This year's hurricane season will likely be more active than normal, the director of the National Hurricane Center director warned on Wednesday, one day after a leading researcher forecast a "very active" season.

The El Nino weather pattern that suppressed hurricane development last year has diminished, and wind patterns appear to be shifting in a way that would lead tropical systems toward land rather than keeping them at sea, center director Bill Proenza said at the National Hurricane Conference.

It appears that "we tend to go back to an above normal season" this year, in line with a theory that the Atlantic is in a decades-long active period that started in 1995, he said.

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Still "there are a lot of things that could happen in the atmosphere that could have a bearing on the season," he said.

El Nino is the periodic warming of the tropical Pacific Ocean that can affect weather around the world.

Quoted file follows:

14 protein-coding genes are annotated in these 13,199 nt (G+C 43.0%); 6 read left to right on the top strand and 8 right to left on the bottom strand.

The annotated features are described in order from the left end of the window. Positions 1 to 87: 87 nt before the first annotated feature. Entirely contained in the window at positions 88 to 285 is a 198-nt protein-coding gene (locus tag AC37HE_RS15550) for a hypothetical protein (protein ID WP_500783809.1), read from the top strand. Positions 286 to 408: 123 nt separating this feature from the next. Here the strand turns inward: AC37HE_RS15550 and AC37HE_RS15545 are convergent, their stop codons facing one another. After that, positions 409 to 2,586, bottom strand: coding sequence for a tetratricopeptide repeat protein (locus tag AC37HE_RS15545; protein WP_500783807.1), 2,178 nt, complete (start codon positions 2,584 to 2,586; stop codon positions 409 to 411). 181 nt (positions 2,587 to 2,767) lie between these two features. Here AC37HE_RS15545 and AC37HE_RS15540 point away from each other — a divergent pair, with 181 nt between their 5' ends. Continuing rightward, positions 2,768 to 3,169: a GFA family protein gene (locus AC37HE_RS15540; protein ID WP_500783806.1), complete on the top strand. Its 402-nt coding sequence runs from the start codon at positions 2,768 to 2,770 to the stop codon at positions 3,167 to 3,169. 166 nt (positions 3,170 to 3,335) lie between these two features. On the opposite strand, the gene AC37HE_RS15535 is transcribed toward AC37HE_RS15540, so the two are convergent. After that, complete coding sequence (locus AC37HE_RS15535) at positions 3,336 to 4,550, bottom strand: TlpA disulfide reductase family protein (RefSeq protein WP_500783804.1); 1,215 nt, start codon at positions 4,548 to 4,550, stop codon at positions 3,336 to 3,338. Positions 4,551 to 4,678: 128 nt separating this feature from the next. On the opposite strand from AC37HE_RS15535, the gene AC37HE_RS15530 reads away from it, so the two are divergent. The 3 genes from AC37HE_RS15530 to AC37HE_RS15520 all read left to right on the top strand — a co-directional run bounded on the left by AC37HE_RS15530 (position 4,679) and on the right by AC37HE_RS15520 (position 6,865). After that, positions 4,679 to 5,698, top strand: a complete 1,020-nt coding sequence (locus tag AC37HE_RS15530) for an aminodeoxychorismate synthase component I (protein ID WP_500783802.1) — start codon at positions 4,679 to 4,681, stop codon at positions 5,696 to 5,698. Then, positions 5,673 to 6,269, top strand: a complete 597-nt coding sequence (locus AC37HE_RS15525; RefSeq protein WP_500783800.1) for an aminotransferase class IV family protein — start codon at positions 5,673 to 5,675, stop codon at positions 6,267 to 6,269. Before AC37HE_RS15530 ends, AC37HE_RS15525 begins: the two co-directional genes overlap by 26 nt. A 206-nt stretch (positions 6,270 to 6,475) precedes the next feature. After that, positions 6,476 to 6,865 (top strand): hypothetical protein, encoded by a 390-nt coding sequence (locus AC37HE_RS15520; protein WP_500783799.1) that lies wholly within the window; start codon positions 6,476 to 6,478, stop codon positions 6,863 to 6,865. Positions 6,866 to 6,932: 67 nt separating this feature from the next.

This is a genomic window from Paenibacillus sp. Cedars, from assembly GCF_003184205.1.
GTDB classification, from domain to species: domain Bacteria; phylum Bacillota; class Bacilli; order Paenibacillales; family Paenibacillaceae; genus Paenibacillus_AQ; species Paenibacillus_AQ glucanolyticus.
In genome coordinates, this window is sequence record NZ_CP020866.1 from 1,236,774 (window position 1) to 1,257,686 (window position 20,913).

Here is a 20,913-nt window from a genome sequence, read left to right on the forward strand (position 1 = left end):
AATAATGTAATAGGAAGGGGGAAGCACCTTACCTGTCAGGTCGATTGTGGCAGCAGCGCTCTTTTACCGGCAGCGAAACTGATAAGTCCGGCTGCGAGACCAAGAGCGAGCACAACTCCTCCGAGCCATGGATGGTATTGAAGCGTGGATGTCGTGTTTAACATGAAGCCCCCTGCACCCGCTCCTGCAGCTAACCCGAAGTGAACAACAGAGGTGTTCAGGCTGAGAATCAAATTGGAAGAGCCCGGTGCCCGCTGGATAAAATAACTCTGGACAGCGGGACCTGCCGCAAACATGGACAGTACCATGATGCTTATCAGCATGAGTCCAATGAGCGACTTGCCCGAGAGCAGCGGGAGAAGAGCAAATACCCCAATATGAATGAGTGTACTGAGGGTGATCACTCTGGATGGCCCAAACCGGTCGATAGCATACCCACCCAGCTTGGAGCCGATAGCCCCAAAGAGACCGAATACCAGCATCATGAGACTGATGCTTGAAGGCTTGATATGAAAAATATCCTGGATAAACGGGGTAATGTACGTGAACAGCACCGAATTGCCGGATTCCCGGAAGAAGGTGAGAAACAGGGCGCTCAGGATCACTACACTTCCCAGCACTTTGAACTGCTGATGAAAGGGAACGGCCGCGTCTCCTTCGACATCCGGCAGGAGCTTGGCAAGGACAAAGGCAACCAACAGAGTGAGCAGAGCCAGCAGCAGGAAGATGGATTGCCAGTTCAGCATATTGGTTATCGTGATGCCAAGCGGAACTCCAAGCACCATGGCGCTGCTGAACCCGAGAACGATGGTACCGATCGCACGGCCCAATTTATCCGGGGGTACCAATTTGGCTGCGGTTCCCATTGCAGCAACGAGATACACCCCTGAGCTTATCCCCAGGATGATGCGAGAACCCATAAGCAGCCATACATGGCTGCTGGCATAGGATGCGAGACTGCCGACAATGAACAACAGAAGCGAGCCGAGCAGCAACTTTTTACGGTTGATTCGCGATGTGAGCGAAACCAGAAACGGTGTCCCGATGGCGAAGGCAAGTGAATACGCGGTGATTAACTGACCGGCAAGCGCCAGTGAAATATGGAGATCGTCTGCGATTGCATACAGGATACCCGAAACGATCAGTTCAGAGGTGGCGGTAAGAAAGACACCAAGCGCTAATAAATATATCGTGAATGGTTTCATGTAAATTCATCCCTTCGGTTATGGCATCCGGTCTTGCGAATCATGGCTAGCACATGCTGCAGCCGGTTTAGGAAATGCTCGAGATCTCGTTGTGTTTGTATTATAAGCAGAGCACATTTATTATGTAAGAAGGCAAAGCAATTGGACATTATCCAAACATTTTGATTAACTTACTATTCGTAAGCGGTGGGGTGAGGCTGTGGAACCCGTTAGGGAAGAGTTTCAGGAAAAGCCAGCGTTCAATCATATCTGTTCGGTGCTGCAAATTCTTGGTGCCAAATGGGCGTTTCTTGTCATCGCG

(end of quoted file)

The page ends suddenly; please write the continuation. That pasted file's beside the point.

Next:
William Gray, a top hurricane forecaster, on Tuesday predicted a "very active" season this year with at least nine hurricanes — five of them major hurricanes — and a good chance that one major hurricane will hit the U.S. coast.

Gray, based at Colorado State University, predicts a total of 17 named storms this year.

The Atlantic hurricane season, which runs from June 1 to Nov. 30, averages 9.6 named storms, 5.9 hurricanes and 2.3 intense hurricanes.

The National Hurricane Center will issue its forecast for the 2007 season in late May.